This species is the largest of the northeastern Pacific acanthodorids. It is a common species, and it is very noticeable because of its bright coloration, which is aposematic. The species name "lutea" is a Latin word which means an orange-yellow color.
This nudibranch grows to about 30 mm in length. It has a bright orange papillated dorsum covered with yellow specks. As is the case with many nudibranchs, this bright coloration is thought to be a reminder to would-be predators of its distasteful nature, an example of aposematic coloration.
When handled, these slugs often smell of sandalwood.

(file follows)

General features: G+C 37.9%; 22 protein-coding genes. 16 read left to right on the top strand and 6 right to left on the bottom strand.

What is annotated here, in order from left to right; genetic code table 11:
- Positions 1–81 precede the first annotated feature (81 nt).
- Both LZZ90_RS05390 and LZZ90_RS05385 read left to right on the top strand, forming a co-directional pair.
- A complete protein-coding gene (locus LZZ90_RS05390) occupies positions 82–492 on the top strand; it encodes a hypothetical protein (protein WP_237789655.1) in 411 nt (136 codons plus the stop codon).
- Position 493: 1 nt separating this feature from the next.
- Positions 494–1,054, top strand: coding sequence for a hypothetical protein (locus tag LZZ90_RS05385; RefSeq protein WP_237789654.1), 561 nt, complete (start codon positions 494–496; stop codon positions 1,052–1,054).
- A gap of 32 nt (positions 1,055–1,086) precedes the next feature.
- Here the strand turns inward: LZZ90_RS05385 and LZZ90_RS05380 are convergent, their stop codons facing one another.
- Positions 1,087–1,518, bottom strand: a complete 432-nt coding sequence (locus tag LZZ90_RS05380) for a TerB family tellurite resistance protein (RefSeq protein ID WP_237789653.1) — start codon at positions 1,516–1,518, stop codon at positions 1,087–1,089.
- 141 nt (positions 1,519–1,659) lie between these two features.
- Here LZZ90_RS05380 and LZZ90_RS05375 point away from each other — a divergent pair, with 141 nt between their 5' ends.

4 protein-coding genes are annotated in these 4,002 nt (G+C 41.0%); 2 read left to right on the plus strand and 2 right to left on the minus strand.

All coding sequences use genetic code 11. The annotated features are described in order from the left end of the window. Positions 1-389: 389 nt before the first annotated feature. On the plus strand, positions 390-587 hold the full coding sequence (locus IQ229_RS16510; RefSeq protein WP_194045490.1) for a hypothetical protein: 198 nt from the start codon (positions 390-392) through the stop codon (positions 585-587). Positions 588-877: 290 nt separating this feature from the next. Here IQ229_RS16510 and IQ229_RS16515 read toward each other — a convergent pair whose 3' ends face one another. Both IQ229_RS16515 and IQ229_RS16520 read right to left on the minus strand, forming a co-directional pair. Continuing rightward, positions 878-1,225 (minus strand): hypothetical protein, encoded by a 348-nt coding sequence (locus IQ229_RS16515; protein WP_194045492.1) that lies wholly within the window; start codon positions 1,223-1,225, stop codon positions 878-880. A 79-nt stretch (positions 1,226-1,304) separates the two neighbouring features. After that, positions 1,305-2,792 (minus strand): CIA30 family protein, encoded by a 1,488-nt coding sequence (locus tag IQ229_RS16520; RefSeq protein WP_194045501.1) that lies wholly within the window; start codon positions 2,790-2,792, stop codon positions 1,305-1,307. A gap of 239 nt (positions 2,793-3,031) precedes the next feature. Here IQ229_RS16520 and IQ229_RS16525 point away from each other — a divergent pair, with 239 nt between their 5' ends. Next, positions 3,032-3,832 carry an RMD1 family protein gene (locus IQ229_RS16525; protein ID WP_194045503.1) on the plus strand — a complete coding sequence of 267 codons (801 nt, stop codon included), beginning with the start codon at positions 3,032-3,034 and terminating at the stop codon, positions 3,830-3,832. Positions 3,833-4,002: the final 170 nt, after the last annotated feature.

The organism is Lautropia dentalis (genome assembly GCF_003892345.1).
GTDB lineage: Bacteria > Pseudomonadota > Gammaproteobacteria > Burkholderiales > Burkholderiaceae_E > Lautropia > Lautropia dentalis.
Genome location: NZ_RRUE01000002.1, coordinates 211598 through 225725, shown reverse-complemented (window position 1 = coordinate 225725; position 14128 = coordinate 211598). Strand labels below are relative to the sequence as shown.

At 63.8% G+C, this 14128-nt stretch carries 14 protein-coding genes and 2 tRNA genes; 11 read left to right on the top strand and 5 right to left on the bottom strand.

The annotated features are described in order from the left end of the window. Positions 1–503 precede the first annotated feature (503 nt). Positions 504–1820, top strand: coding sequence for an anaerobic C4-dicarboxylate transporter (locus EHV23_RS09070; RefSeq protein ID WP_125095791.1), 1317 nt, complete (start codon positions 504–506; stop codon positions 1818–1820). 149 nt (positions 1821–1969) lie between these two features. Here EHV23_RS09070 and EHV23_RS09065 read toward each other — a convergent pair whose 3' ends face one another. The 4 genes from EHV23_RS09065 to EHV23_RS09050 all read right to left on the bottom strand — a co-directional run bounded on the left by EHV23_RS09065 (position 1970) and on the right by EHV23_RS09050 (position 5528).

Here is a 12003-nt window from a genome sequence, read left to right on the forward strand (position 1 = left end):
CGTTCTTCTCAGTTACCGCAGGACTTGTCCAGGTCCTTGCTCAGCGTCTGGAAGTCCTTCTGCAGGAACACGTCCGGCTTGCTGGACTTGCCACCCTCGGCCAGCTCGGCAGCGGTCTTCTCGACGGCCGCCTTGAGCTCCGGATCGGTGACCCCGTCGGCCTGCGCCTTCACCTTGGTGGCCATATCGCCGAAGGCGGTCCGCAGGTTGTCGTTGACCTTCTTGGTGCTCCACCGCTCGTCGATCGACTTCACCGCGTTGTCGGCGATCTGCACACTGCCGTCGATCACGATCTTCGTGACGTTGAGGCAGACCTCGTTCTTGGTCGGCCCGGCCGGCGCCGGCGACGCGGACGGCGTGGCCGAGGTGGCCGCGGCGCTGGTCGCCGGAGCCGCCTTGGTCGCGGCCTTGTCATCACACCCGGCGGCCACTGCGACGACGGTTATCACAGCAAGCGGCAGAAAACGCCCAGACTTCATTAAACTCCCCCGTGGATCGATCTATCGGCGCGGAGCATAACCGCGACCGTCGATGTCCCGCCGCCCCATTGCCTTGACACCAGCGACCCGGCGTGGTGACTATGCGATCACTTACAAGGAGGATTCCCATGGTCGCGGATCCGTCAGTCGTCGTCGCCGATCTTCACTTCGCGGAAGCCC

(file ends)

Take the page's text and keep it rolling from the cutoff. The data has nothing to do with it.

The orange-peel doris lives in the intertidal and subtidal zones on rocky shores.
Acanthodoris lutea feeds on encrusting bryozoans. It turns the chemicals received from the bryozoan food into a noxious metabolite which is toxic to possible predators (Morris et al. 1980).
This species is aposomatically colored, warning predators of this toxic deterrent. If you handle this dorid you will smell the deterrent chemical on your fingers: it has the pungent aroma of sandalwood.
- Behrens D.W., 1980, Pacific Coast Nudibranchs: a guide to the opisthobranchs of the northeastern Pacific, Sea Challenger Books, Washington
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